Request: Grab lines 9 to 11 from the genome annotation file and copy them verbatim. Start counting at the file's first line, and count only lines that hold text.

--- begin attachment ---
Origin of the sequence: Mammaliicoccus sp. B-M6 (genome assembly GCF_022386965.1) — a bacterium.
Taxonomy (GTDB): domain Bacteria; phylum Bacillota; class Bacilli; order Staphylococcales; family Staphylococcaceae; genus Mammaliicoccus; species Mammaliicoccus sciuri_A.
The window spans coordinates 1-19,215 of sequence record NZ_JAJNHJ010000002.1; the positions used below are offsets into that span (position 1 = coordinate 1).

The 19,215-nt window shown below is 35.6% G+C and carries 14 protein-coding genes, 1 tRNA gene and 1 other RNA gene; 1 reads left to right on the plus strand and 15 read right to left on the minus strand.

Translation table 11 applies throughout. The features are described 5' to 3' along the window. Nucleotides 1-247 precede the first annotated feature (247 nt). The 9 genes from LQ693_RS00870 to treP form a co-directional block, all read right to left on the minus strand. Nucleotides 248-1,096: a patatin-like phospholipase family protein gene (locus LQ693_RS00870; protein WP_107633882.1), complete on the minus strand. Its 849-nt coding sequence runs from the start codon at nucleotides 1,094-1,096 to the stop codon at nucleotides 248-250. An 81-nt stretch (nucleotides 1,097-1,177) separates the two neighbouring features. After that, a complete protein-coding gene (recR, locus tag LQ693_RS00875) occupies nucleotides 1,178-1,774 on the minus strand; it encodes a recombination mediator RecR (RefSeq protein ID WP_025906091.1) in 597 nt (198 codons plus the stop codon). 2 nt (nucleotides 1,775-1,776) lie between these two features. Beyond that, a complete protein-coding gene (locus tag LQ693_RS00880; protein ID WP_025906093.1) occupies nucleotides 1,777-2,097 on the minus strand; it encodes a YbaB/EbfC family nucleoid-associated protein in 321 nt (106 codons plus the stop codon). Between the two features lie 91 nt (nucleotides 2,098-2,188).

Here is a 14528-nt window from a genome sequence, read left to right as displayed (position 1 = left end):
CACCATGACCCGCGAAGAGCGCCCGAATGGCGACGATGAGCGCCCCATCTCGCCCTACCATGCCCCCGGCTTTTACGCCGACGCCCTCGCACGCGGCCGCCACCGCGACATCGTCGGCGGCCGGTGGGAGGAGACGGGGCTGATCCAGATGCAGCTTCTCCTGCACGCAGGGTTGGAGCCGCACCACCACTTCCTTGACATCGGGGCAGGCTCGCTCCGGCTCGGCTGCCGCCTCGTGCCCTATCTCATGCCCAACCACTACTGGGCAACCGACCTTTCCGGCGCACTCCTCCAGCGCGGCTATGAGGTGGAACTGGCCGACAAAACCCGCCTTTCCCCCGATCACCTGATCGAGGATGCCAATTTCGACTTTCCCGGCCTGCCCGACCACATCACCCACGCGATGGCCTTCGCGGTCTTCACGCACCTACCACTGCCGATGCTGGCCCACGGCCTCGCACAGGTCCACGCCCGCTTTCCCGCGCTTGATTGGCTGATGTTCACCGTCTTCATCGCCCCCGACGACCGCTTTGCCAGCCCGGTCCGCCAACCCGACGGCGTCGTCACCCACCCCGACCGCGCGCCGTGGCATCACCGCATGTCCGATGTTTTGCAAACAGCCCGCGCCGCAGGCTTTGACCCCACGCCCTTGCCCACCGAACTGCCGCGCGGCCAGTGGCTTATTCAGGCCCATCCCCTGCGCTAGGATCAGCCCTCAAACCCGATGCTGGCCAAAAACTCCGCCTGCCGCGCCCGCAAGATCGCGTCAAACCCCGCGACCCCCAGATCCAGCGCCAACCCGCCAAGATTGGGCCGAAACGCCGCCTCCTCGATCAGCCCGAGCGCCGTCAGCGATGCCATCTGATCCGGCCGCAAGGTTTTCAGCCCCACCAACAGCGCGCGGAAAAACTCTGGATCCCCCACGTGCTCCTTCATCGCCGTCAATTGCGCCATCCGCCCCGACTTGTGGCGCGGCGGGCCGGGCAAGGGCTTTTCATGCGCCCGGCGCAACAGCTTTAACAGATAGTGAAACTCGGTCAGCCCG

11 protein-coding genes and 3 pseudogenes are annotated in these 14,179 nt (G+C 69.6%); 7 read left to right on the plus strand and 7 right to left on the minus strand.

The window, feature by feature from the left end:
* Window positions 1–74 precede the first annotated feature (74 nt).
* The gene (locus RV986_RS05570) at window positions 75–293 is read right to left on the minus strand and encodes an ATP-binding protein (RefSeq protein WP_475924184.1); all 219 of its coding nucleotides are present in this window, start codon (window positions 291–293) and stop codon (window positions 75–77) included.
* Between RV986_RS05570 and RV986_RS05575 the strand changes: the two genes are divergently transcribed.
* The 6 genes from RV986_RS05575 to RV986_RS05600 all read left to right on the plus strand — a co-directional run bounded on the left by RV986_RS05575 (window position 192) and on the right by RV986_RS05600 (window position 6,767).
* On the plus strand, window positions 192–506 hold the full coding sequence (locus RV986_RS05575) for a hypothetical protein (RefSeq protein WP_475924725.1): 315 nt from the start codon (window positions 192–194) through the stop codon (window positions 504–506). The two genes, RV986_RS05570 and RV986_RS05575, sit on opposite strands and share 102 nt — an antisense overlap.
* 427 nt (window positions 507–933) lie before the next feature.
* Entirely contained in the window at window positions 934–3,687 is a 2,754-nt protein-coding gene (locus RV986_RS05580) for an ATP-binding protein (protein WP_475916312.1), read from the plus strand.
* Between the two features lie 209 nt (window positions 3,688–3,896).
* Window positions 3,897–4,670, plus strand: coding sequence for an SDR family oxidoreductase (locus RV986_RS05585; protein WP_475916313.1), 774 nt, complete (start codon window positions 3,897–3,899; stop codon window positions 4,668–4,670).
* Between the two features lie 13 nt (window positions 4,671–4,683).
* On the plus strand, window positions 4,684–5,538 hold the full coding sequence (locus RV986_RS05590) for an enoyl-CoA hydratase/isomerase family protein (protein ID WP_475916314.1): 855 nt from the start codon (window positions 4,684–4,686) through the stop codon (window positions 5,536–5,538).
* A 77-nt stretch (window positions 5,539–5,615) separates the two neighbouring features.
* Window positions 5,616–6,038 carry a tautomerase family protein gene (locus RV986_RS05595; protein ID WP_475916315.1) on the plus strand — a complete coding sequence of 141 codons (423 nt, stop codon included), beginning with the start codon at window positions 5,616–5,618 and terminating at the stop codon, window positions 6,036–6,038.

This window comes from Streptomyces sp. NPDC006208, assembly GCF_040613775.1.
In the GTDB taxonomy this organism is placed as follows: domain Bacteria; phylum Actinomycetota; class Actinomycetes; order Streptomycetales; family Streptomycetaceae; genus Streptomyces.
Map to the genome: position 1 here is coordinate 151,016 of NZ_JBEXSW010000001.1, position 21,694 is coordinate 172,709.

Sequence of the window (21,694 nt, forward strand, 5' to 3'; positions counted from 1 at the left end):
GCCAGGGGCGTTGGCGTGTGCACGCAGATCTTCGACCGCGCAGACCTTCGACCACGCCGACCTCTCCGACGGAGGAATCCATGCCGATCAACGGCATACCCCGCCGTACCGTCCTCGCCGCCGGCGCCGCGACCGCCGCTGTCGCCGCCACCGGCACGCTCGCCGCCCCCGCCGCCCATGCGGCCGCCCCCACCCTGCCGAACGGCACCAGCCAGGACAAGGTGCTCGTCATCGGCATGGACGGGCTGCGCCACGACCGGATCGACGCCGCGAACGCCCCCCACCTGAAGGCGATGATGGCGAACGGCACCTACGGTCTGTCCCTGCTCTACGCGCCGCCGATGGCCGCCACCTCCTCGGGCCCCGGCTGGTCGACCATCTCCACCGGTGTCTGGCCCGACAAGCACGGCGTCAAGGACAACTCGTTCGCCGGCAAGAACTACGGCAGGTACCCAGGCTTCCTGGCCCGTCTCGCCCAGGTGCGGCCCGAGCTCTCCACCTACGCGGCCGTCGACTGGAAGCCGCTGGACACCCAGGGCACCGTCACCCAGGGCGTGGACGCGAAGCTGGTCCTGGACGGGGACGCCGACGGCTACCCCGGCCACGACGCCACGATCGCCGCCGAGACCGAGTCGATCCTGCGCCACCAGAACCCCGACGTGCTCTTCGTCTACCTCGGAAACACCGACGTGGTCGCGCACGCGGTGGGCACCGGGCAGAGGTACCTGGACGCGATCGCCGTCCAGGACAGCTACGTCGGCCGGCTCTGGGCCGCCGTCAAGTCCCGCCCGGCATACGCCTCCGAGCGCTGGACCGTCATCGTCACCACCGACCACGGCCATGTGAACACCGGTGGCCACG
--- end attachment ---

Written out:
The window, feature by feature from the left end:
* Window positions 1–74 precede the first annotated feature (74 nt).
* The gene (locus RV986_RS05570) at window positions 75–293 is read right to left on the minus strand and encodes an ATP-binding protein (RefSeq protein WP_475924184.1); all 219 of its coding nucleotides are present in this window, start codon (window positions 291–293) and stop codon (window positions 75–77) included.